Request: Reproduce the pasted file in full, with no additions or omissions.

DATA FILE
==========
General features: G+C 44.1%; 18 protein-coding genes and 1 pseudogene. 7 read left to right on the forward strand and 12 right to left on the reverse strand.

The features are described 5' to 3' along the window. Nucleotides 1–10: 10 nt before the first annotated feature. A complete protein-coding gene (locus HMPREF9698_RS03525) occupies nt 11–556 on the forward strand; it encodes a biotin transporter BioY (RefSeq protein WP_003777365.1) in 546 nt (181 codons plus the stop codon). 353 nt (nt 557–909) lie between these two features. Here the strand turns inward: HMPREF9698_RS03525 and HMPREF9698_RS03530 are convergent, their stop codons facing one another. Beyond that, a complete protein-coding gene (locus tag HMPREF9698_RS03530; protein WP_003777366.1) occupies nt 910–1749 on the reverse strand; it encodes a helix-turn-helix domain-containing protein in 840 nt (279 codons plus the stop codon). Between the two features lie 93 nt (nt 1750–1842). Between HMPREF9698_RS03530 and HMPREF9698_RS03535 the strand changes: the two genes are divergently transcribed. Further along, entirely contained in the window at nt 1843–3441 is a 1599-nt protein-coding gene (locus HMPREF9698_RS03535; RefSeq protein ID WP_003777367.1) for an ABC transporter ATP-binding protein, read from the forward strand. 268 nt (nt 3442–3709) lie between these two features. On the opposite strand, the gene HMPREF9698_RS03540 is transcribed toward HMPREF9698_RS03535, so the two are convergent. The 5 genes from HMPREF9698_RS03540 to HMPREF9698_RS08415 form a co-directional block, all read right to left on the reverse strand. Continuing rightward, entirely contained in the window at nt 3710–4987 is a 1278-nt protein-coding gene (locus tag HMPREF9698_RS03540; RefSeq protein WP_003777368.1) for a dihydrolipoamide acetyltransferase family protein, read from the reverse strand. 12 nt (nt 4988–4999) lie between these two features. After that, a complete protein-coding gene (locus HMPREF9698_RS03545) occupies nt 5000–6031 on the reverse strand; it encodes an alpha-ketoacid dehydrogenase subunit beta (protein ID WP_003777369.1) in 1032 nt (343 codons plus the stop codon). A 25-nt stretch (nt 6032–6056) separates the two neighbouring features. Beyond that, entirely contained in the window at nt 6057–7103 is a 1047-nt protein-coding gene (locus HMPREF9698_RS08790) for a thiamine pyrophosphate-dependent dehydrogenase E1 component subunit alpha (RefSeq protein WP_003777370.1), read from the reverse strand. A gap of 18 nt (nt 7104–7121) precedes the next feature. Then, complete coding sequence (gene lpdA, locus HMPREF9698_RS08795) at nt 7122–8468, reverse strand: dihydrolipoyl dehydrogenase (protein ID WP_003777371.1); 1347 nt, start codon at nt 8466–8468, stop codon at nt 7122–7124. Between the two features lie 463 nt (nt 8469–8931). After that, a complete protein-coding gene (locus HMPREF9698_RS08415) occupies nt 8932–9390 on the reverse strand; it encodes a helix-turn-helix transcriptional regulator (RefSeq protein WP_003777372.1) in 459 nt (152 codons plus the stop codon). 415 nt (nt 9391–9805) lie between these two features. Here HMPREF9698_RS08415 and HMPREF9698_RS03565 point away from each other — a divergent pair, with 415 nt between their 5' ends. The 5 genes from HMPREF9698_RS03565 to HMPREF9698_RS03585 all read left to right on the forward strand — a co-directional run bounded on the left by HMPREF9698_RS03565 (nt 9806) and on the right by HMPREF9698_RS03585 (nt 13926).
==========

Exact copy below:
General features: G+C 44.1%; 18 protein-coding genes and 1 pseudogene. 7 read left to right on the forward strand and 12 right to left on the reverse strand.

The features are described 5' to 3' along the window. Nucleotides 1–10: 10 nt before the first annotated feature. A complete protein-coding gene (locus HMPREF9698_RS03525) occupies nt 11–556 on the forward strand; it encodes a biotin transporter BioY (RefSeq protein WP_003777365.1) in 546 nt (181 codons plus the stop codon). 353 nt (nt 557–909) lie between these two features. Here the strand turns inward: HMPREF9698_RS03525 and HMPREF9698_RS03530 are convergent, their stop codons facing one another. Beyond that, a complete protein-coding gene (locus tag HMPREF9698_RS03530; protein WP_003777366.1) occupies nt 910–1749 on the reverse strand; it encodes a helix-turn-helix domain-containing protein in 840 nt (279 codons plus the stop codon). Between the two features lie 93 nt (nt 1750–1842). Between HMPREF9698_RS03530 and HMPREF9698_RS03535 the strand changes: the two genes are divergently transcribed. Further along, entirely contained in the window at nt 1843–3441 is a 1599-nt protein-coding gene (locus HMPREF9698_RS03535; RefSeq protein ID WP_003777367.1) for an ABC transporter ATP-binding protein, read from the forward strand. 268 nt (nt 3442–3709) lie between these two features. On the opposite strand, the gene HMPREF9698_RS03540 is transcribed toward HMPREF9698_RS03535, so the two are convergent. The 5 genes from HMPREF9698_RS03540 to HMPREF9698_RS08415 form a co-directional block, all read right to left on the reverse strand. Continuing rightward, entirely contained in the window at nt 3710–4987 is a 1278-nt protein-coding gene (locus tag HMPREF9698_RS03540; RefSeq protein WP_003777368.1) for a dihydrolipoamide acetyltransferase family protein, read from the reverse strand. 12 nt (nt 4988–4999) lie between these two features. After that, a complete protein-coding gene (locus HMPREF9698_RS03545) occupies nt 5000–6031 on the reverse strand; it encodes an alpha-ketoacid dehydrogenase subunit beta (protein ID WP_003777369.1) in 1032 nt (343 codons plus the stop codon). A 25-nt stretch (nt 6032–6056) separates the two neighbouring features. Beyond that, entirely contained in the window at nt 6057–7103 is a 1047-nt protein-coding gene (locus HMPREF9698_RS08790) for a thiamine pyrophosphate-dependent dehydrogenase E1 component subunit alpha (RefSeq protein WP_003777370.1), read from the reverse strand. A gap of 18 nt (nt 7104–7121) precedes the next feature. Then, complete coding sequence (gene lpdA, locus HMPREF9698_RS08795) at nt 7122–8468, reverse strand: dihydrolipoyl dehydrogenase (protein ID WP_003777371.1); 1347 nt, start codon at nt 8466–8468, stop codon at nt 7122–7124. Between the two features lie 463 nt (nt 8469–8931). After that, a complete protein-coding gene (locus HMPREF9698_RS08415) occupies nt 8932–9390 on the reverse strand; it encodes a helix-turn-helix transcriptional regulator (RefSeq protein WP_003777372.1) in 459 nt (152 codons plus the stop codon). 415 nt (nt 9391–9805) lie between these two features. Here HMPREF9698_RS08415 and HMPREF9698_RS03565 point away from each other — a divergent pair, with 415 nt between their 5' ends. The 5 genes from HMPREF9698_RS03565 to HMPREF9698_RS03585 all read left to right on the forward strand — a co-directional run bounded on the left by HMPREF9698_RS03565 (nt 9806) and on the right by HMPREF9698_RS03585 (nt 13926).